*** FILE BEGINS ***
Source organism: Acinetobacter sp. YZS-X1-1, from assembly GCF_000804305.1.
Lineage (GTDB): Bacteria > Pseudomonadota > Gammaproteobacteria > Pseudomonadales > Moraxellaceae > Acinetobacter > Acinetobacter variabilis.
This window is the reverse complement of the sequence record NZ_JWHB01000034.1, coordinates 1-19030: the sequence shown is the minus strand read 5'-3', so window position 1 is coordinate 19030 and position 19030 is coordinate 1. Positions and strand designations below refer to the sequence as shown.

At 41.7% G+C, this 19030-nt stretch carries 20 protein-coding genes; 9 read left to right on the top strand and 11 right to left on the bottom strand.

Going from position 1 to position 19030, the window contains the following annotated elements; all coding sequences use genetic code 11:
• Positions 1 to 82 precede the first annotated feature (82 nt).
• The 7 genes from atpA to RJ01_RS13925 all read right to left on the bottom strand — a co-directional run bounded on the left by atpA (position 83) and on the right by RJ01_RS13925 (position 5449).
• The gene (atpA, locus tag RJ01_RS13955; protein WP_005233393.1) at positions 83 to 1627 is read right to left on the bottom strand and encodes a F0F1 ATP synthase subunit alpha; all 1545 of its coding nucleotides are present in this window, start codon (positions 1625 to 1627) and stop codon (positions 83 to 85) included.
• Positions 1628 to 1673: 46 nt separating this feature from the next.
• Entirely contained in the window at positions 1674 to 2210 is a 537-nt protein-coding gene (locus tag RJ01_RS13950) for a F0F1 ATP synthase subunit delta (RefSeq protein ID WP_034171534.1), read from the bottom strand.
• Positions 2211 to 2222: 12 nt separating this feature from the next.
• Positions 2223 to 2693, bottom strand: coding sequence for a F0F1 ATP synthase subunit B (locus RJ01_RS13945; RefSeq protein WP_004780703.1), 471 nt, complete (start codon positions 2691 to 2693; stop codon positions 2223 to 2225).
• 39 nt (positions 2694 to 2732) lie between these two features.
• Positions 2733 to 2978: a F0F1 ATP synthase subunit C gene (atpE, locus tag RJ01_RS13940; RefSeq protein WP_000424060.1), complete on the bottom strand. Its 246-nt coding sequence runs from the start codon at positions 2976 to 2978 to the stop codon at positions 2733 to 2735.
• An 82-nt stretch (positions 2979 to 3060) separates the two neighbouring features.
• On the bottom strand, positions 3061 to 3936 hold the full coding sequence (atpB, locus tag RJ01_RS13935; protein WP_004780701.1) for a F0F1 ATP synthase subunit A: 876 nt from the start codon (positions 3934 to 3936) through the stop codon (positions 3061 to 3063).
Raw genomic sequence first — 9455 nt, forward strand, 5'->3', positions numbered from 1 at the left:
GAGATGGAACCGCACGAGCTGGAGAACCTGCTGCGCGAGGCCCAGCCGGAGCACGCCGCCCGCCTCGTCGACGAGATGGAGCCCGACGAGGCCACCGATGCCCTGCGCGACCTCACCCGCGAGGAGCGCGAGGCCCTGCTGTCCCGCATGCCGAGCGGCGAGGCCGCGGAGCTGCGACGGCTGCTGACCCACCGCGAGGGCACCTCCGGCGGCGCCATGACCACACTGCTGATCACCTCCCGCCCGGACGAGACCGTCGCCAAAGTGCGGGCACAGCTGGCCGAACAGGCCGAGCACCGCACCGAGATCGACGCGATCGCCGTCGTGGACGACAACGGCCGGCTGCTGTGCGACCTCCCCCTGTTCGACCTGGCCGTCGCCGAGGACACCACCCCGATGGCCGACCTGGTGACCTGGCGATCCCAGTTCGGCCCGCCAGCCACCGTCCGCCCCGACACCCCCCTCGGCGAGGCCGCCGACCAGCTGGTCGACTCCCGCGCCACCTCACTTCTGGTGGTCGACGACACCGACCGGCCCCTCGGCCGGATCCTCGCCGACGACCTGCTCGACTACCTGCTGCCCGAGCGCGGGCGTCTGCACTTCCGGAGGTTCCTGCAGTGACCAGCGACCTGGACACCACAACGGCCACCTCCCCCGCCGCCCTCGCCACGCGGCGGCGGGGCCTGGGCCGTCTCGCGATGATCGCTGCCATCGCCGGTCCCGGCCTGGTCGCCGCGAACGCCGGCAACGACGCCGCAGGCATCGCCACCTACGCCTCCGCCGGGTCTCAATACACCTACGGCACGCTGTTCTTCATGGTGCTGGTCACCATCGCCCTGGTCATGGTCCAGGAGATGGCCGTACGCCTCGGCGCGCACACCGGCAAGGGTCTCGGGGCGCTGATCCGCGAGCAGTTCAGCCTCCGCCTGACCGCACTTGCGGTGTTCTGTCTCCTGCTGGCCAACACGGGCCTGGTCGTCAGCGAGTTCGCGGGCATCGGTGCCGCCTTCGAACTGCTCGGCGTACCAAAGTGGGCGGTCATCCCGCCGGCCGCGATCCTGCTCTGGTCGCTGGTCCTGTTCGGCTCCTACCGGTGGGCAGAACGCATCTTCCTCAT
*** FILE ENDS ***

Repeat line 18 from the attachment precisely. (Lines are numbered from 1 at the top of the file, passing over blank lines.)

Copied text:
GAGATGGAACCGCACGAGCTGGAGAACCTGCTGCGCGAGGCCCAGCCGGAGCACGCCGCCCGCCTCGTCGACGAGATGGAGCCCGACGAGGCCACCGATGCCCTGCGCGACCTCACCCGCGAGGAGCGCGAGGCCCTGCTGTCCCGCATGCCGAGCGGCGAGGCCGCGGAGCTGCGACGGCTGCTGACCCACCGCGAGGGCACCTCCGGCGGCGCCATGACCACACTGCTGATCACCTCCCGCCCGGACGAGACCGTCGCCAAAGTGCGGGCACAGCTGGCCGAACAGGCCGAGCACCGCACCGAGATCGACGCGATCGCCGTCGTGGACGACAACGGCCGGCTGCTGTGCGACCTCCCCCTGTTCGACCTGGCCGTCGCCGAGGACACCACCCCGATGGCCGACCTGGTGACCTGGCGATCCCAGTTCGGCCCGCCAGCCACCGTCCGCCCCGACACCCCCCTCGGCGAGGCCGCCGACCAGCTGGTCGACTCCCGCGCCACCTCACTTCTGGTGGTCGACGACACCGACCGGCCCCTCGGCCGGATCCTCGCCGACGACCTGCTCGACTACCTGCTGCCCGAGCGCGGGCGTCTGCACTTCCGGAGGTTCCTGCAGTGACCAGCGACCTGGACACCACAACGGCCACCTCCCCCGCCGCCCTCGCCACGCGGCGGCGGGGCCTGGGCCGTCTCGCGATGATCGCTGCCATCGCCGGTCCCGGCCTGGTCGCCGCGAACGCCGGCAACGACGCCGCAGGCATCGCCACCTACGCCTCCGCCGGGTCTCAATACACCTACGGCACGCTGTTCTTCATGGTGCTGGTCACCATCGCCCTGGTCATGGTCCAGGAGATGGCCGTACGCCTCGGCGCGCACACCGGCAAGGGTCTCGGGGCGCTGATCCGCGAGCAGTTCAGCCTCCGCCTGACCGCACTTGCGGTGTTCTGTCTCCTGCTGGCCAACACGGGCCTGGTCGTCAGCGAGTTCGCGGGCATCGGTGCCGCCTTCGAACTGCTCGGCGTACCAAAGTGGGCGGTCATCCCGCCGGCCGCGATCCTGCTCTGGTCGCTGGTCCTGTTCGGCTCCTACCGGTGGGCAGAACGCATCTTCCTCAT